Dr Ana Adi is a Lecturer in Marketing and Corporate Communications in the Media School of Bournemouth University where she teaches, researches and provides consultancy on matters related to digital media strategy, policy and uses by various groups from corporations to activists. She is also actively promoting for a more extensive use of new and social media both in research and the teaching process as a board member of the Social Media Global Education Connection Project.
Pat Holland is a lecturer and researcher and was Principal Investigator on the AHRC-funded project, ‘There’s no such thing as society?’ Broadcasting and the public services 1979-1992. The project analysed the ways in which the changes made by Margaret Thatcher’s Conservative governments were reflected in the broadcast media. The book based on that research, Broadcasting and the NHS in the Thatcherite 1980s: challenging public service, written with Hugh Chignell and Sherryl Wilson, is published by Palgrave Macmillan Summer 2013 http://www.nosuch-research.co.uk/ She has also made a study of current affairs on ITV and is the author of The Angry Buzz: ‘This Week’ and current affairs television (I.B.Tauris 2006).
Other publications include a number of books and articles on various aspects of media and visual culture, with a special interest in popular photography and representations of children and childhood. Her Picturing Childhood was published by I.B.Tauris in 2006.
She has previously worked as an independent filmmaker, a community bookseller, an educational magazine editor, a freelance journalist and a television editor and producer.
She is on the Editorial Board of the journal Feminist Media Studies and co-chair of the Campaign for Press and Broadcasting Freedom.
Dr. Dan Jackson is a Senior Lecturer in Media and Communication at Bournemouth University. He holds a PhD from Bournemouth University on news frames in political discourse and their effects. His research broadly explores the intersection of media and democracy, including news coverage of politics, the construction of news, political communication, and political talk in online environments. He is co-editor of The Media, Political Participation and Empowerment (Routledge, 2013) and is on the editorial board of the Journal of Promotional Communications. He is Co-Convenor of the PSA Media and Politics Group. He tweets on @danjackson9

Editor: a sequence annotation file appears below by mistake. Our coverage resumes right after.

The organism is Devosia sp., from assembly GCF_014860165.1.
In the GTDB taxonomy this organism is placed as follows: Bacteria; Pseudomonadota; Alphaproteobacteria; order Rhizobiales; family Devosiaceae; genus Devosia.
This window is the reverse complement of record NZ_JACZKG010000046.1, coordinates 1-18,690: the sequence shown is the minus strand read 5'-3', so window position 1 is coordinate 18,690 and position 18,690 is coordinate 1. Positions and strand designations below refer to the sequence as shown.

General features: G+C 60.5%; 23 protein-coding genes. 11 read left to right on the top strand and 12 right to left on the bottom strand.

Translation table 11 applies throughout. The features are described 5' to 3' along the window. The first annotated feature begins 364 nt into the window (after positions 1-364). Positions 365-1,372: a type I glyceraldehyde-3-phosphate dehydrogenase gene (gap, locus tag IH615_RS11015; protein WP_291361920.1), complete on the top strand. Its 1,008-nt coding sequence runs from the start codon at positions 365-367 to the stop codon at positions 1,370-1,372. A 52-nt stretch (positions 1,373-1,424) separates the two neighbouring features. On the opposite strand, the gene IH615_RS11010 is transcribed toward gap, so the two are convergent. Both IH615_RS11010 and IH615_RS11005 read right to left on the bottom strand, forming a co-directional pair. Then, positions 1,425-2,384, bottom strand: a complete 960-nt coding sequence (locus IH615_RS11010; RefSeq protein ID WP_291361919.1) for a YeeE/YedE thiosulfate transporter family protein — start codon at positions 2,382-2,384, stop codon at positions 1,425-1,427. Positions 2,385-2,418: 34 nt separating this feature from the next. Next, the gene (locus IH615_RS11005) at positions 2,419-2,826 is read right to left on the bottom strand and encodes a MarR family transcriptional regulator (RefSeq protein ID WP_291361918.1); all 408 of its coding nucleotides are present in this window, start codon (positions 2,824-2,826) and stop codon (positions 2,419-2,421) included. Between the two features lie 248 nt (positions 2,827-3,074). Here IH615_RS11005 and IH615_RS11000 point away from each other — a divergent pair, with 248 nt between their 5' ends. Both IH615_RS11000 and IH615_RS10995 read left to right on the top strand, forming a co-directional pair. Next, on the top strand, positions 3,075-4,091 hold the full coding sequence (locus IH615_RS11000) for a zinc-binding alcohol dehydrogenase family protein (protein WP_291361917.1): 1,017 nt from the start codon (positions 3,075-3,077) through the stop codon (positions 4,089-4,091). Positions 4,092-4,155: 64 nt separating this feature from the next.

David McQueen is a lecturer at the Media School in Bournemouth University where he also completed his PhD in Broadcast History. His thesis focused on the BBC current affairs programme Panorama and conflict coverage, comparing the BBC’s flagship series’ reporting of the First and Second Gulf Wars.
His research interests include news and current affairs, conflict and terrorism coverage, public relations and lobbying, the BBC, public service broadcasting and film and television history. David’s research projects include audience’s perceptions of PR influenced news stories. He has written several articles as well as a chapter on current affairs history in Culture and Society in 1970’s Britain: the Lost Decade by Cambridge Scholars Publishing (2010).
David successfully led the accreditation of a new Politics and Media degree which commences in September 2012 and he teaches on several BA and MA Media courses. He is a member of the Southern Broadcast History Group and is the author of Television: A Media Student’s Guide (1999) published by Arnold.
Barry Richards has a background in psychology and sociology. He has taken a psychosocial approach, integrating individual and societal factors, to the various topics he has researched and written about. He has led an AHRC-funded study of emotional literacy in journalism, and has written extensively about how news shapes the ’emotional public sphere’ (e.g. in his book Emotional Governance: Politics, Media and Terror, Palgrave, 2007, and in the Routledge Companion to News and Journalism, ed. Stuart Allan, 2010).